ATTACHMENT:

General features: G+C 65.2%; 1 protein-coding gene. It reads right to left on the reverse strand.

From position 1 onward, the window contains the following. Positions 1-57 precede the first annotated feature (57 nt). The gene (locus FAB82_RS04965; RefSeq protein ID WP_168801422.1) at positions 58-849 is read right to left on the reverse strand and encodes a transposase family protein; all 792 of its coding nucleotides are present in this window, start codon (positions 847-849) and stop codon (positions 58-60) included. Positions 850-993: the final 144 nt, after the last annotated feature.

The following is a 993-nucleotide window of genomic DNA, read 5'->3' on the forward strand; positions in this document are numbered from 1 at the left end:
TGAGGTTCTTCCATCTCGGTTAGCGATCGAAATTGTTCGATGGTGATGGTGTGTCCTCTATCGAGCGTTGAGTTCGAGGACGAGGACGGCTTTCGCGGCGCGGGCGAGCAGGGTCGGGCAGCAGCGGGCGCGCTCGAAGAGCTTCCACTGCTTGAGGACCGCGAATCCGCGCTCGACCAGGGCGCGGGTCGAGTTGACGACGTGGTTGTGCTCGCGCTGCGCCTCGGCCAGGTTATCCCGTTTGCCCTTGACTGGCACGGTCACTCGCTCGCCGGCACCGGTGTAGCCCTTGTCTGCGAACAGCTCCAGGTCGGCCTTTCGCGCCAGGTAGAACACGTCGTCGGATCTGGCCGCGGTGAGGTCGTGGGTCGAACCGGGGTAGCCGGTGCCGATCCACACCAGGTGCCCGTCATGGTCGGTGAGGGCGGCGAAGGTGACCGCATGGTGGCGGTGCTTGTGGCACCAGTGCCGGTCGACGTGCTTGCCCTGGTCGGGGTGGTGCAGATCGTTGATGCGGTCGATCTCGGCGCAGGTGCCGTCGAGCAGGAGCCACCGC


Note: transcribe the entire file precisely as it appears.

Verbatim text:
General features: G+C 65.2%; 1 protein-coding gene. It reads right to left on the reverse strand.

From position 1 onward, the window contains the following. Positions 1-57 precede the first annotated feature (57 nt). The gene (locus FAB82_RS04965; RefSeq protein ID WP_168801422.1) at positions 58-849 is read right to left on the reverse strand and encodes a transposase family protein; all 792 of its coding nucleotides are present in this window, start codon (positions 847-849) and stop codon (positions 58-60) included. Positions 850-993: the final 144 nt, after the last annotated feature.

The following is a 993-nucleotide window of genomic DNA, read 5'->3' on the forward strand; positions in this document are numbered from 1 at the left end:
TGAGGTTCTTCCATCTCGGTTAGCGATCGAAATTGTTCGATGGTGATGGTGTGTCCTCTATCGAGCGTTGAGTTCGAGGACGAGGACGGCTTTCGCGGCGCGGGCGAGCAGGGTCGGGCAGCAGCGGGCGCGCTCGAAGAGCTTCCACTGCTTGAGGACCGCGAATCCGCGCTCGACCAGGGCGCGGGTCGAGTTGACGACGTGGTTGTGCTCGCGCTGCGCCTCGGCCAGGTTATCCCGTTTGCCCTTGACTGGCACGGTCACTCGCTCGCCGGCACCGGTGTAGCCCTTGTCTGCGAACAGCTCCAGGTCGGCCTTTCGCGCCAGGTAGAACACGTCGTCGGATCTGGCCGCGGTGAGGTCGTGGGTCGAACCGGGGTAGCCGGTGCCGATCCACACCAGGTGCCCGTCATGGTCGGTGAGGGCGGCGAAGGTGACCGCATGGTGGCGGTGCTTGTGGCACCAGTGCCGGTCGACGTGCTTGCCCTGGTCGGGGTGGTGCAGATCGTTGATGCGGTCGATCTCGGCGCAGGTGCCGTCGAGCAGGAGCCACCGC